Monday, June 9, 2008

100 Cap Club: Marcelo Balboa

When Landon Donovan earned his membership into the ‘100 Cap Club’ in the 0-0 draw against No. 1-ranked Argentina – becoming the fourth youngest player in soccer history to achieve that mark! - he joined 10 American men in this highly exclusive fraternity. Each U.S. player before him reached the century mark in a unique and, in some cases, historic way. With Donovan’s story now told, has set out to provide a chronicle of the memorable ways in which the previous 10 players joined the elite band of brothers who have proudly worn the jersey at least 100 times for the United States.

Marcelo Balboa
Caps: 128
First Cap: Jan. 10, 1988
100th Cap: June 11, 1995 vs. Nigeria (U.S. Cup)
Era: 1988-2000

Marcelo Balboa became the first American player (male or female) to appear in his 100th international game—and he did it with style. On June 11, 1995, just two years after completely tearing his ACL, Balboa made history by hitting the century mark in the opening game of the U.S. Cup against Nigeria at Foxboro Stadium in Boston. Playing in your 100th international game is probably enough to steal the headlines in itself, but that didn’t satisfy the long-haired defender. Down 2-1 just seconds before the halftime whistle, Balboa scored a goal on a header from a Mike Burns free kick to send the teams into the locker rooms tied at two apiece. The 11th goal of his career helped lift the team to a 3-2 win over the Super Eagles, and eventually the the U.S. Cup title. Of one of the best games of his career, Balboa said, “To get the 100th cap and to top it off with a goal and a win, you can’t be much happier.”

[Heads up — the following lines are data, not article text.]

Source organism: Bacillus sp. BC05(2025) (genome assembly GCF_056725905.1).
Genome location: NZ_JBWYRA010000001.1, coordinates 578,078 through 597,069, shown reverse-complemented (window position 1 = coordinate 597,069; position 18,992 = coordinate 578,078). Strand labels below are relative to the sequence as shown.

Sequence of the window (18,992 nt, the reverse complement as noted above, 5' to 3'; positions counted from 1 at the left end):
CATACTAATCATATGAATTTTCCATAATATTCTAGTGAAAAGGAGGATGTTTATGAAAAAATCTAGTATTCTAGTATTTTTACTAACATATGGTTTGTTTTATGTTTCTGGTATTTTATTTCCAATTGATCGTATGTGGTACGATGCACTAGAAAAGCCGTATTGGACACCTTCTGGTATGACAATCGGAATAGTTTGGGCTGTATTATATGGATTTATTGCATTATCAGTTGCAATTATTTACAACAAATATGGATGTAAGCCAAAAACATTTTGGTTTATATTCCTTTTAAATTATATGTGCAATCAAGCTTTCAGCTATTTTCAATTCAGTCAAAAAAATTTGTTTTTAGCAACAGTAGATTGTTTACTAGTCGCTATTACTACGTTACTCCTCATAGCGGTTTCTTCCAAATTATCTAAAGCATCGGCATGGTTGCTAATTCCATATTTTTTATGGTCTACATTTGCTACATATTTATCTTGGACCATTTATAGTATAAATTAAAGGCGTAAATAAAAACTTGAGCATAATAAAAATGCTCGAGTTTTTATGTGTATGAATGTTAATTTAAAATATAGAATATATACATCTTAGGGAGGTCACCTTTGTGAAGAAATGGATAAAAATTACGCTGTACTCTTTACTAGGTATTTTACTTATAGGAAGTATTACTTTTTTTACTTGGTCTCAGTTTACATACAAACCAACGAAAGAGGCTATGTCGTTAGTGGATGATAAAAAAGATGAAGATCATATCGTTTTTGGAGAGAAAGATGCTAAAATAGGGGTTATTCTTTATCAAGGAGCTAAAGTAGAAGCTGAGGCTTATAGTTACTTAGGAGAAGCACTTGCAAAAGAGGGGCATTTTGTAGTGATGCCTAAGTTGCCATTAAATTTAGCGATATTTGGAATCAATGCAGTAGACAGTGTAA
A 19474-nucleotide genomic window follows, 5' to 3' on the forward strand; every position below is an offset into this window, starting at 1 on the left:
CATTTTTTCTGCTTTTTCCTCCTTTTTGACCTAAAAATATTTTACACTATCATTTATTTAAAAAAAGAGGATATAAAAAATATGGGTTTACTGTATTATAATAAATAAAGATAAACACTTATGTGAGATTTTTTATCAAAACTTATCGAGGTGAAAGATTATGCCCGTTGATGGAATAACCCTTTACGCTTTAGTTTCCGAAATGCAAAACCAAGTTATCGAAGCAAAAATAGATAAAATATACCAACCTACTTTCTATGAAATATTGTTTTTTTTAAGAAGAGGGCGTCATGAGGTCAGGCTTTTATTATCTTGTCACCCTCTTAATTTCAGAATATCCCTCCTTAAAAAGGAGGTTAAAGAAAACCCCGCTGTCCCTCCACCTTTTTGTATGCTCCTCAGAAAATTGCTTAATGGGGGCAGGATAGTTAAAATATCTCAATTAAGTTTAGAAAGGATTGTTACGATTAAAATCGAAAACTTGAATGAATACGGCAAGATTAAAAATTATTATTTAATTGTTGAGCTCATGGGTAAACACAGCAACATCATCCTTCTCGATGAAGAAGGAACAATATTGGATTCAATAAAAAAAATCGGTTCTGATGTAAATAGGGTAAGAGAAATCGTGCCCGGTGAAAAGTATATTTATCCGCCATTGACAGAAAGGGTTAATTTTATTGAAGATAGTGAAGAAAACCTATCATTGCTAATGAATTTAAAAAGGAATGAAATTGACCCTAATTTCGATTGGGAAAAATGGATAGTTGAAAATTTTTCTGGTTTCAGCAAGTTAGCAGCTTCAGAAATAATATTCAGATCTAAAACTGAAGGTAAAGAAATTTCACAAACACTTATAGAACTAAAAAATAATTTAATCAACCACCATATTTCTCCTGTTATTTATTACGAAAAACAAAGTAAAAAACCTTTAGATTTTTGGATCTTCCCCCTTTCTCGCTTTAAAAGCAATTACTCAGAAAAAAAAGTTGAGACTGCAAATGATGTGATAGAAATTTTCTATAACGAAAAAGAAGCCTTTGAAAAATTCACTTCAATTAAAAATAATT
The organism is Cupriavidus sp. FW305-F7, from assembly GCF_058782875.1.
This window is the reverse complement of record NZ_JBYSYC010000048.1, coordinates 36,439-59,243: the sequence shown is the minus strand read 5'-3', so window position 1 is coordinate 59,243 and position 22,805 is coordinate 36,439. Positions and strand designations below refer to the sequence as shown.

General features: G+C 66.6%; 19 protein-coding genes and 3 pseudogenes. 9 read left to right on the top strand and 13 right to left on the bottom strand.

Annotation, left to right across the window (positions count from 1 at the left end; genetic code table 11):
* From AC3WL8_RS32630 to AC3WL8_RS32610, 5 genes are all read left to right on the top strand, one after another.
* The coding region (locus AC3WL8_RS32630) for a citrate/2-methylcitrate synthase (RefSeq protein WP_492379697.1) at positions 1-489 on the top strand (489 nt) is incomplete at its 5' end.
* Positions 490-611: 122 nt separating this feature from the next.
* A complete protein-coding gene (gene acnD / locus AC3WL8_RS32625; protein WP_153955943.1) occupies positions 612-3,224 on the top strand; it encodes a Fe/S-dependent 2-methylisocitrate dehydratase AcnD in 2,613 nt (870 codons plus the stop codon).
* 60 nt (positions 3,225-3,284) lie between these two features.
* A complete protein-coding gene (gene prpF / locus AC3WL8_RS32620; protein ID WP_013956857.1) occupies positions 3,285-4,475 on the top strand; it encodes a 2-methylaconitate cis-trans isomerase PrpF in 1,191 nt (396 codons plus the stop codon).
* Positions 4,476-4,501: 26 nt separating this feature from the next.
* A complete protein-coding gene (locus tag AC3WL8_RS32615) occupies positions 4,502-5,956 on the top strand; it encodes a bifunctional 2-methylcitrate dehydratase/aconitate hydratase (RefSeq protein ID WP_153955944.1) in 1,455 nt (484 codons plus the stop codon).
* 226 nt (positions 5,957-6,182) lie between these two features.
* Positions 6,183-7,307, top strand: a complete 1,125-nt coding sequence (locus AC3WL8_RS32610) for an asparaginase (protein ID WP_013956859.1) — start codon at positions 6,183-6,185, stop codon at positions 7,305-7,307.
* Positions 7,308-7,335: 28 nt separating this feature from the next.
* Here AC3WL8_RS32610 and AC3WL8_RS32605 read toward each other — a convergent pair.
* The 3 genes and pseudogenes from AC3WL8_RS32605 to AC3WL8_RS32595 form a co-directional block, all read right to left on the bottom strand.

He also captained the team in the 1995 Copa America tournament and played in the FIFA World All-Star game in the same year. Balboa would continue playing with the national team through 2000, earning 128 total caps, appearing in three World Cups, and scoring 13 career goals in 12 years with the red, white, and blue.

Balboa on being the first American to 100 caps:
“To be honest, I didn't think I would be the first to get it, especially when I tore my knee in 1993, so when the day came, it was very special. It was something that no other American player had done, man or woman. A lot of defenders don't get to do too many special things in soccer, so to be able to reach 100 caps and score that day was a highlight of my career.”

NEXT UP: Paul Caligiuri

1 comment:

AdamK said...

Big fan, thanks for all your work and I'm super excited for the Barbados game - we'll be there.

Maybe a dumb question, but why is it called a "Cap" does it mean "Country Appearance." I understand the meaning of the term, just not its origen.